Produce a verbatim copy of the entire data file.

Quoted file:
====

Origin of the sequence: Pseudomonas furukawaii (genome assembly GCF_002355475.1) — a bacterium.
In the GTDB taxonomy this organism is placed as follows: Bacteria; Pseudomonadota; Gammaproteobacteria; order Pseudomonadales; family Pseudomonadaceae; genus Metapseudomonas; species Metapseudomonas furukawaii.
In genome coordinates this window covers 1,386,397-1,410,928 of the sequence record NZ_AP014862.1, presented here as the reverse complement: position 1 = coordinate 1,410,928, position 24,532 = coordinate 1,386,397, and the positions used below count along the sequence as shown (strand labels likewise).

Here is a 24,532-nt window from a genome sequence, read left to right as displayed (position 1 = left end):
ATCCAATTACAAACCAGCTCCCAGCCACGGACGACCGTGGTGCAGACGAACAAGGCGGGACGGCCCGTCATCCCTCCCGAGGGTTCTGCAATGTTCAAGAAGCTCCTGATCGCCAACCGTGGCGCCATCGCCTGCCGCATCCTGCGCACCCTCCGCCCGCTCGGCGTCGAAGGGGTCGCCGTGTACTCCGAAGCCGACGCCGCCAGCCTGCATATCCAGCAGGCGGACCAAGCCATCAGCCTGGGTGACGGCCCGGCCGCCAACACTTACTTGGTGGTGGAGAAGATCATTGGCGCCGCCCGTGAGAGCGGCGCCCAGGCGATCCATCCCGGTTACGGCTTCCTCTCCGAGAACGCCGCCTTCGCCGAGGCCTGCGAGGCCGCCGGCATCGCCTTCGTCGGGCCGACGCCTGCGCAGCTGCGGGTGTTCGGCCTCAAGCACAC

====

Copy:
Origin of the sequence: Pseudomonas furukawaii (genome assembly GCF_002355475.1) — a bacterium.
In the GTDB taxonomy this organism is placed as follows: Bacteria; Pseudomonadota; Gammaproteobacteria; order Pseudomonadales; family Pseudomonadaceae; genus Metapseudomonas; species Metapseudomonas furukawaii.
In genome coordinates this window covers 1,386,397-1,410,928 of the sequence record NZ_AP014862.1, presented here as the reverse complement: position 1 = coordinate 1,410,928, position 24,532 = coordinate 1,386,397, and the positions used below count along the sequence as shown (strand labels likewise).

Here is a 24,532-nt window from a genome sequence, read left to right as displayed (position 1 = left end):
ATCCAATTACAAACCAGCTCCCAGCCACGGACGACCGTGGTGCAGACGAACAAGGCGGGACGGCCCGTCATCCCTCCCGAGGGTTCTGCAATGTTCAAGAAGCTCCTGATCGCCAACCGTGGCGCCATCGCCTGCCGCATCCTGCGCACCCTCCGCCCGCTCGGCGTCGAAGGGGTCGCCGTGTACTCCGAAGCCGACGCCGCCAGCCTGCATATCCAGCAGGCGGACCAAGCCATCAGCCTGGGTGACGGCCCGGCCGCCAACACTTACTTGGTGGTGGAGAAGATCATTGGCGCCGCCCGTGAGAGCGGCGCCCAGGCGATCCATCCCGGTTACGGCTTCCTCTCCGAGAACGCCGCCTTCGCCGAGGCCTGCGAGGCCGCCGGCATCGCCTTCGTCGGGCCGACGCCTGCGCAGCTGCGGGTGTTCGGCCTCAAGCACAC